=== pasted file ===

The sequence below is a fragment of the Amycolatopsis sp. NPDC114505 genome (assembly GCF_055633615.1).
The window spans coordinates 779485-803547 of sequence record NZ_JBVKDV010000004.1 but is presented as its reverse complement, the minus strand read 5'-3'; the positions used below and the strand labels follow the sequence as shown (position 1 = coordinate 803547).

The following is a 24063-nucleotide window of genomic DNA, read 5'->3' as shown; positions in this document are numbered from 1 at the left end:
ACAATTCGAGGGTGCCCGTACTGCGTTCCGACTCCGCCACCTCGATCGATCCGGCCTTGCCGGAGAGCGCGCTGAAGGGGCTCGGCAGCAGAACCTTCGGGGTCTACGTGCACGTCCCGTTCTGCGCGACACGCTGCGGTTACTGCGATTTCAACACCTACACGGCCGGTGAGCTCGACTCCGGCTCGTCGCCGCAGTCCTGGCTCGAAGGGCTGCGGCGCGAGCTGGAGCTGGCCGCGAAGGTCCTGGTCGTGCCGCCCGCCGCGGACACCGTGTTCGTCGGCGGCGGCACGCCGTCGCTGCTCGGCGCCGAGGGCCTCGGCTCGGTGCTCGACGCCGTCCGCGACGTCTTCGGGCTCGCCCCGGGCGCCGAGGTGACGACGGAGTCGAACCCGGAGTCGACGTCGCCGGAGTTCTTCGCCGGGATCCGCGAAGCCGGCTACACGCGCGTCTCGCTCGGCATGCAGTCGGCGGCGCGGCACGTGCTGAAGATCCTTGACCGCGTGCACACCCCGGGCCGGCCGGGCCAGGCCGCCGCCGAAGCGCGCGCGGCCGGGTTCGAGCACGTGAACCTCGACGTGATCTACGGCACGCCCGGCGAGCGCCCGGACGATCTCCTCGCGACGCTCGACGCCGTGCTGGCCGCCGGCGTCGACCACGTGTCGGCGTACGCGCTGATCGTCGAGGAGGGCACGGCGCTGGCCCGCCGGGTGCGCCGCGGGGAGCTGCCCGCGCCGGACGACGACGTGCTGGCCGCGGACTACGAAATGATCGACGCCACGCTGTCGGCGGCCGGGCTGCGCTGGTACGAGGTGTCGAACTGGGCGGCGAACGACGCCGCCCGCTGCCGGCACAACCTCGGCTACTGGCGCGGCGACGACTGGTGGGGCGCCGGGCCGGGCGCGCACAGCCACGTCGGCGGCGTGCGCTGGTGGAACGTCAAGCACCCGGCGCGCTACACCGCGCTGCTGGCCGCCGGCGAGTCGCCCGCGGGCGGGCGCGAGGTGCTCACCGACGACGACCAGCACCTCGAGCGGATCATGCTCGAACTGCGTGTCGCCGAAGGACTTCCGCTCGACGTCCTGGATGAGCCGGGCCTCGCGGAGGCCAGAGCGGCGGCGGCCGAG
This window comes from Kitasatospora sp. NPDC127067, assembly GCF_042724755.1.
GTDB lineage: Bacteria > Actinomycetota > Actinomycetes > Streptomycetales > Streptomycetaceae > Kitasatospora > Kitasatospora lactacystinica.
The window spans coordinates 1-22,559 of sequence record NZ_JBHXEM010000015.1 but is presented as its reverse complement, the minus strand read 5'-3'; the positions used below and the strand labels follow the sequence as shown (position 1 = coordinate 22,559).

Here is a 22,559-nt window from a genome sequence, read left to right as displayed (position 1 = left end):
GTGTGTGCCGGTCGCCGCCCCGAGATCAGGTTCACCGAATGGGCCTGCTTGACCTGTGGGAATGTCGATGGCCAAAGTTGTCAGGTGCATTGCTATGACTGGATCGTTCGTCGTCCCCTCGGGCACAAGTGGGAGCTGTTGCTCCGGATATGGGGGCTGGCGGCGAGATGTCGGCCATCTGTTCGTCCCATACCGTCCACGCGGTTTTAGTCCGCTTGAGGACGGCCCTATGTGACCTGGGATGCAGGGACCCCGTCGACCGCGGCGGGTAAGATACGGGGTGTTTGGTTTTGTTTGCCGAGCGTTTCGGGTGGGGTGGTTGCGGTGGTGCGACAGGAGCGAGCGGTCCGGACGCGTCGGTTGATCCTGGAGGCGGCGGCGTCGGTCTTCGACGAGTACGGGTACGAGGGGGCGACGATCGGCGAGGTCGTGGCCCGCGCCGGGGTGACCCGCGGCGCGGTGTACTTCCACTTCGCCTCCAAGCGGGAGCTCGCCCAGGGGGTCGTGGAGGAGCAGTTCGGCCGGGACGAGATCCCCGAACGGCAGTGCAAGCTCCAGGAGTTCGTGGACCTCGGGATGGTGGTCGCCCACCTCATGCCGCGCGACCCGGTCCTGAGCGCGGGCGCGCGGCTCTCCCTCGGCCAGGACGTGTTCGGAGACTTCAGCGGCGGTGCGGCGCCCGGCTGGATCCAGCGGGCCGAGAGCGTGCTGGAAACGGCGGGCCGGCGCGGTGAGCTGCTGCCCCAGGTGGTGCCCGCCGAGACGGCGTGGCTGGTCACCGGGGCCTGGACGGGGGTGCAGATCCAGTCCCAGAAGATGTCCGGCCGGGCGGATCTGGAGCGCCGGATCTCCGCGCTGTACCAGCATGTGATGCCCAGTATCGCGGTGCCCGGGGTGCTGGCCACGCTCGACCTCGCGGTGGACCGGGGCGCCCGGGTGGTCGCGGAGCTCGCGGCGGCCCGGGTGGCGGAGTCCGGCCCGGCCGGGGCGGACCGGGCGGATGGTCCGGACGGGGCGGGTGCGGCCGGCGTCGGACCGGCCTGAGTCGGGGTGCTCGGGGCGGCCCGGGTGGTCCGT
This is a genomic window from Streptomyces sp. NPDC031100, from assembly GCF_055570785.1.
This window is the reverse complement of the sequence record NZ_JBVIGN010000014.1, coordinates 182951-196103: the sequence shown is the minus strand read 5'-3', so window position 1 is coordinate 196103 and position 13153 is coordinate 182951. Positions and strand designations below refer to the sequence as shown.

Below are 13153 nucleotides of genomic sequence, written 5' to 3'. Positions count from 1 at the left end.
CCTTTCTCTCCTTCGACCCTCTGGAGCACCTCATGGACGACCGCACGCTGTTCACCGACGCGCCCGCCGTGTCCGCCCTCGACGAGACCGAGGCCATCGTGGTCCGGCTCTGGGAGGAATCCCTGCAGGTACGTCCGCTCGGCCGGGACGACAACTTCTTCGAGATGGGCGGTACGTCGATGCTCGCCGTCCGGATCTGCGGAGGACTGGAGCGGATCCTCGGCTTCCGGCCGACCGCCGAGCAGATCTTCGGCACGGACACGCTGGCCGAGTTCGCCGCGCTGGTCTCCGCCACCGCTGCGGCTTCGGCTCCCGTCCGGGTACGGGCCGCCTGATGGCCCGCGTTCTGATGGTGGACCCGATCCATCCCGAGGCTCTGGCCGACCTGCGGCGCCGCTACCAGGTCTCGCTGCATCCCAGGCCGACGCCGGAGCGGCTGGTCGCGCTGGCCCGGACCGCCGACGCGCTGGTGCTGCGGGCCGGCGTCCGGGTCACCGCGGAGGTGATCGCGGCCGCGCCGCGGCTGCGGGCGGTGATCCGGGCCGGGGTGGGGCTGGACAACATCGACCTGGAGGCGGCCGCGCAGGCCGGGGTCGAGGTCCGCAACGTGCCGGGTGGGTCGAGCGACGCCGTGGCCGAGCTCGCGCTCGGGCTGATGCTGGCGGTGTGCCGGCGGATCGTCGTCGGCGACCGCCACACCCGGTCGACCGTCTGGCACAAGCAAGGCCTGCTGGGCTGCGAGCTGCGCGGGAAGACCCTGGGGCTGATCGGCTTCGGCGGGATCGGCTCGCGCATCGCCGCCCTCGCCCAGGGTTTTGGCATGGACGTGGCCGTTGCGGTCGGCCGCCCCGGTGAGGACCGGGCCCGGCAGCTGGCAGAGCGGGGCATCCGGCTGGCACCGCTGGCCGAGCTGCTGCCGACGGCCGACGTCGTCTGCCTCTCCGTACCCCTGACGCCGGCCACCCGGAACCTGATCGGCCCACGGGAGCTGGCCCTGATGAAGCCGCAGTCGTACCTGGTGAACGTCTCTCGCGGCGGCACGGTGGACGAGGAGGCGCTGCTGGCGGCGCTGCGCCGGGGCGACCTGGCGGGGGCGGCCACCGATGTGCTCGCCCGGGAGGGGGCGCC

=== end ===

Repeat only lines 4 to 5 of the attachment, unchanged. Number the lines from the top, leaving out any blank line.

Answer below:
ACAATTCGAGGGTGCCCGTACTGCGTTCCGACTCCGCCACCTCGATCGATCCGGCCTTGCCGGAGAGCGCGCTGAAGGGGCTCGGCAGCAGAACCTTCGGGGTCTACGTGCACGTCCCGTTCTGCGCGACACGCTGCGGTTACTGCGATTTCAACACCTACACGGCCGGTGAGCTCGACTCCGGCTCGTCGCCGCAGTCCTGGCTCGAAGGGCTGCGGCGCGAGCTGGAGCTGGCCGCGAAGGTCCTGGTCGTGCCGCCCGCCGCGGACACCGTGTTCGTCGGCGGCGGCACGCCGTCGCTGCTCGGCGCCGAGGGCCTCGGCTCGGTGCTCGACGCCGTCCGCGACGTCTTCGGGCTCGCCCCGGGCGCCGAGGTGACGACGGAGTCGAACCCGGAGTCGACGTCGCCGGAGTTCTTCGCCGGGATCCGCGAAGCCGGCTACACGCGCGTCTCGCTCGGCATGCAGTCGGCGGCGCGGCACGTGCTGAAGATCCTTGACCGCGTGCACACCCCGGGCCGGCCGGGCCAGGCCGCCGCCGAAGCGCGCGCGGCCGGGTTCGAGCACGTGAACCTCGACGTGATCTACGGCACGCCCGGCGAGCGCCCGGACGATCTCCTCGCGACGCTCGACGCCGTGCTGGCCGCCGGCGTCGACCACGTGTCGGCGTACGCGCTGATCGTCGAGGAGGGCACGGCGCTGGCCCGCCGGGTGCGCCGCGGGGAGCTGCCCGCGCCGGACGACGACGTGCTGGCCGCGGACTACGAAATGATCGACGCCACGCTGTCGGCGGCCGGGCTGCGCTGGTACGAGGTGTCGAACTGGGCGGCGAACGACGCCGCCCGCTGCCGGCACAACCTCGGCTACTGGCGCGGCGACGACTGGTGGGGCGCCGGGCCGGGCGCGCACAGCCACGTCGGCGGCGTGCGCTGGTGGAACGTCAAGCACCCGGCGCGCTACACCGCGCTGCTGGCCGCCGGCGAGTCGCCCGCGGGCGGGCGCGAGGTGCTCACCGACGACGACCAGCACCTCGAGCGGATCATGCTCGAACTGCGTGTCGCCGAAGGACTTCCGCTCGACGTCCTGGATGAGCCGGGCCTCGCGGAGGCCAGAGCGGCGGCGGCCGAG
This window comes from Kitasatospora sp. NPDC127067, assembly GCF_042724755.1.